My little girl, who is almost three years old, earned a dollar this week, and she was so excited. I asked her what she wanted to do with her money, and like any other tot she wanted immediate fleshly gratification. “Gum!” she squealed.
As we walked down the store aisle, I spotted a small roll of thin red ribbon and another of polkadot ribbon. I showed her the ribbon and said to her, “Here are two rolls of ribbon you could buy with your dollar. If you bought the ribbon, then you could make bows, and brother could help you hot-glue them on some of your old barrettes. I bet your cousins would like them for their hair, and then you could match! You could even teach them how to make hair bows.” Her eyes brightened at the thought of how happy her cousins would be and better yet, the wonder of teaching the older cousins how to make the fancy bows. I said, “It is your dollar, so you can buy gum or ribbon.” She grabbed the ribbon. She is learning that life is better when it is shared with those you love. Children must be gently steered into opportunities to mature out of immediate fleshly gratification.
They need to develop a greater vision of how to spend money, time, and life on things of greater value. You can aid the process by giving your children gifts that enable them to be creative and to share the fruit of their hands with others.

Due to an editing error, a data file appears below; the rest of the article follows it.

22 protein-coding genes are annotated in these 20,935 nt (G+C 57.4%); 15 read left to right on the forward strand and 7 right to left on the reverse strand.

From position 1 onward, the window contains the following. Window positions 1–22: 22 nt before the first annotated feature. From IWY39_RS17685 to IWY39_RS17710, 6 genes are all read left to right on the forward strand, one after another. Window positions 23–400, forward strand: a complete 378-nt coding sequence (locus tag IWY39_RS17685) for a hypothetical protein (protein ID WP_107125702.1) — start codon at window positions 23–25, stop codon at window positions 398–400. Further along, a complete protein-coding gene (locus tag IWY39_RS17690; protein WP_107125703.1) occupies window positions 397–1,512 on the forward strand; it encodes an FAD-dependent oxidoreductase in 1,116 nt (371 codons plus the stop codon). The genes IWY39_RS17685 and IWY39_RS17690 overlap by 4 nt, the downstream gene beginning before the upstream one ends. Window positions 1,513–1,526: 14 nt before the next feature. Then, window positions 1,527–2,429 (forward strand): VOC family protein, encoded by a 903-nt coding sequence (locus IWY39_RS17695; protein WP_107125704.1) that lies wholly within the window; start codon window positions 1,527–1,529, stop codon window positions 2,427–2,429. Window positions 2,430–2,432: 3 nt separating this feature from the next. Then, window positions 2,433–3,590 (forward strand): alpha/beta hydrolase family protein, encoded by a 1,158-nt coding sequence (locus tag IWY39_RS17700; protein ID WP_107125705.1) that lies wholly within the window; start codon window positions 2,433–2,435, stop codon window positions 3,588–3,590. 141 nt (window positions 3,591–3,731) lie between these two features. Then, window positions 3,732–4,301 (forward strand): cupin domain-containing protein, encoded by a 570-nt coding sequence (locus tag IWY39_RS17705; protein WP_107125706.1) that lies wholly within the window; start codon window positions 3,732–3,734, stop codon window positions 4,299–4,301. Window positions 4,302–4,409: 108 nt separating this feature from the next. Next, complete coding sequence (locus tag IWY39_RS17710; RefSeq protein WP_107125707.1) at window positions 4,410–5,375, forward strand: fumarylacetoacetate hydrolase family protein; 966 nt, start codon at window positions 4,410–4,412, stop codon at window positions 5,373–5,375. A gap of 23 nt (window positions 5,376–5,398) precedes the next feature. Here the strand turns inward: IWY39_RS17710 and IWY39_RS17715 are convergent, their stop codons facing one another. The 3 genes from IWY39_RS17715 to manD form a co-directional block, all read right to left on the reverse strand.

When we travel and stay in motels I always talk to my children about where they are, where the steps are in case of fire, how to find our room, what floor we are on, etc. I am doing two things: first, if they were to get separated from me, it will give them a working knowledge of how to find me. Second, I am teaching them the art of observation.
One hot summer day years ago, a homeschooling mom and her four kids saw an old lady crossing the street. They spoke of her plight: “Did you notice the old lady? She looks tired. Let’s help her.” They stopped the car and asked her if she wanted a ride, and then took her to her apartment, which was only a few blocks away. It was decided that the homeschooling mom would sit in the car with the younger kids while the 8-year-old brother carried the lady’s bags up the stairs and gave her the $10 bill that was always kept in a small compartment in the car for such occasions.
I was that boy, and it was with fear and pride that I walked up those steps. My mom cared about people and was willing to invest her life helping others. She taught us children that it was our duty to be doers of the Word. All my siblings loved obeying our parents, and now as adults we greatly honor them; it is easy because they are greatly honorable people.
Education doesn’t have to be perfect, and sometimes it is better if it is not. For example, some mothers take from their daughters the joy of learning to sew by expecting a perfect seam or not showing delight in their work. It is easy to stifle a child’s first pleasures with demands of getting it right. The worst thing you can do is take her work away from her and finish it yourself. She will lose interest immediately and never want to try again. The same concept goes for a child learning music, cooking, building, sports, and even reading. The child’s hope and her dreams of doing something original and praiseworthy are what keep her going. Provide the material and the praise, and the prize will be an industrious child.
Dad is always aware of what is behind him. He never walks into a restaurant without scouting the room with his eyes and then sitting with his back against the wall. When driving down the road he would tell us that what is behind you is just as important as—maybe more important than—what is in front of you, so always watch your back. I was raised to observe and be ready.